Apple Crisp: The Anti-Recipe
I made an apple crisp last Thursday. I had 20 pounds of Paula Reds and Empires from my Earth First Farms CSA subscription sitting on my counter when a friend stopped by with her sons for a play date. It’s horribly American, I know, but being the middle of the afternoon and a weekday, I couldn’t possibly just sit down and chat. If we were going to visit, I had to do something with all those apples while we talked. Peeling, coring and slicing fruit for an enormous crisp—a simple, repetitive task with a delicious result—was the obvious solution.
So we gabbed and the kids played and my hands peeled, cored and sliced enough apples to fill a large Pyrex. I paused the conversation just long enough to rummage in the fridge for odd bits of lemons and tossed the apples with the juice. I poured in some sugar and added a little cinnamon. While the oven heated, I dumped a bunch of rolled oats in a bowl, then scooped in some flour, salt, cinnamon and a bit more sugar. I melted enough butter to moisten the dry stuff and mixed it all up. Then I sprinkled the topping over the apples and put the dish in the oven. I baked it until it was bubbling and golden brown on top. Then I served it with some homemade crème fraîche (I admit, I keep a jar in my fridge at all times), but plain old sour cream or even just a scoop of unflavored yogurt gussied up with a little vanilla and sugar would certainly have been just fine.
And there you have it: my apple crisp “recipe.”
If you were looking for something more specific, I’m sorry. I admit that when I tasted the sheer deliciousness of the crisp I was tempted to recreate it and carefully note each measurement so that I could share them with you. But I thought the better of it, for two reasons: Either you already know how to make a crisp (it is, after all, a classic of American home cooking), or, if you don’t, you are perfectly capable of doing it without a recipe. Really. (How do you know when the apples are sweet enough? You taste them. How do you know if your crisp is done? You look at it. If you’re in doubt, let it cook some more until you’re sure. It's not hard. I swear.)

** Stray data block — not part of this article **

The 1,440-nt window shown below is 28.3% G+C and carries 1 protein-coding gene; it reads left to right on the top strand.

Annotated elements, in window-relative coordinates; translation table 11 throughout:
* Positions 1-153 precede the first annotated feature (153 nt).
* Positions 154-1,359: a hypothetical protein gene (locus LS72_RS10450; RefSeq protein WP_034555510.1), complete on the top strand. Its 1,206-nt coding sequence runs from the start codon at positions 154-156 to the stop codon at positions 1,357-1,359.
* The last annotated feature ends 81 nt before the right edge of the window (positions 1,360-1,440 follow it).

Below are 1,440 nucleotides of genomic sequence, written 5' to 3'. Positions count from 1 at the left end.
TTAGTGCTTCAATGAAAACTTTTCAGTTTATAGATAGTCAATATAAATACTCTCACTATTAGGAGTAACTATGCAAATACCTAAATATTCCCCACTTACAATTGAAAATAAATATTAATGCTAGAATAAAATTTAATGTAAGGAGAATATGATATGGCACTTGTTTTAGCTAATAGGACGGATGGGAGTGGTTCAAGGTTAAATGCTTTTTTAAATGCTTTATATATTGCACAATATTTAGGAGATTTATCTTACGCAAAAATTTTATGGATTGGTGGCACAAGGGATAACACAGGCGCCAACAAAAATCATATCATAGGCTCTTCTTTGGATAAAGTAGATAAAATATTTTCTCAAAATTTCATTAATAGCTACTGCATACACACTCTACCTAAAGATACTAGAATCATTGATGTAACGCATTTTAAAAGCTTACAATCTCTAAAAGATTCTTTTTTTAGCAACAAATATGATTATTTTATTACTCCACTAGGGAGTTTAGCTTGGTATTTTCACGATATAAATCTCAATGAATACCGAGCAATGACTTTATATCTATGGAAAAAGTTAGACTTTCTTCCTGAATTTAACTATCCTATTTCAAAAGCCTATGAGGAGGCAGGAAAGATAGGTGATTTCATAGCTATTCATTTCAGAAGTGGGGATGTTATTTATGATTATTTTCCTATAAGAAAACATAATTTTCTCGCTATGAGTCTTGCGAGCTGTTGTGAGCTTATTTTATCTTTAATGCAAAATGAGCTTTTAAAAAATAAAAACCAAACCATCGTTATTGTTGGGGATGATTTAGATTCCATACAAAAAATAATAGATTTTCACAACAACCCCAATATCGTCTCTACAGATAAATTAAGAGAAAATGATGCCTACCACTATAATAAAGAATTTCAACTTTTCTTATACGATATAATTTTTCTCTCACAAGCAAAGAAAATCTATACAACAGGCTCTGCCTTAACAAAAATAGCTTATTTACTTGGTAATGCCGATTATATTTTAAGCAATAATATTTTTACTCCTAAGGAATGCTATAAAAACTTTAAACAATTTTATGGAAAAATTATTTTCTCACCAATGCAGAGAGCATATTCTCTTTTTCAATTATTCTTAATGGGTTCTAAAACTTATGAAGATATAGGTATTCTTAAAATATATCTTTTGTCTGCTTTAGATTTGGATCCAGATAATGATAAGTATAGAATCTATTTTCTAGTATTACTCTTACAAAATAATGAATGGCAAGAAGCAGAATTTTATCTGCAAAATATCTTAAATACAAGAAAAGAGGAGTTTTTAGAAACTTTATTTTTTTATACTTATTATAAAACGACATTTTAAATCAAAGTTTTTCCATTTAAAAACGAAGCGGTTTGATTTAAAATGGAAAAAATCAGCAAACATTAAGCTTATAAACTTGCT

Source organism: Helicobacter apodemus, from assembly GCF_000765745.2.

And here’s a third reason: I suspect that like me, many of you have recipe fatigue. Everyday it seems like there are two or three more recipes online that I just have to try. And that’s before I count the cookbooks and food magazines stacked up in every corner of my house. It’s overwhelming. And, much of the time, it’s unnecessary.
If the thought of flying solo without a recipe scares you, this crisp is the anti-recipe for you.
Go ahead—it will be good. I promise.
I'm sure you don't even need to read this part, but if you've never actually eaten an apple crisp, I suppose it could be helpful.
Mix sliced apples, lemon juice, sugar and cinnamon to taste. Mix rolled oats, flour, sugar, and more cinnamon with enough melted butter to make a crumbly topping and cover apples. If you feel like it, throw in some other ingredients with the apples or the topping—chopped nuts, raisins, honey, maple syrup, other spices. Bake for an hour, more or less, in a medium-hot oven until you see the apples bubbling on the sides of the pan and the top is lightly golden and your kitchen smells divine. Eat some for dessert and more for breakfast. Don't forget the cream or yogurt on top.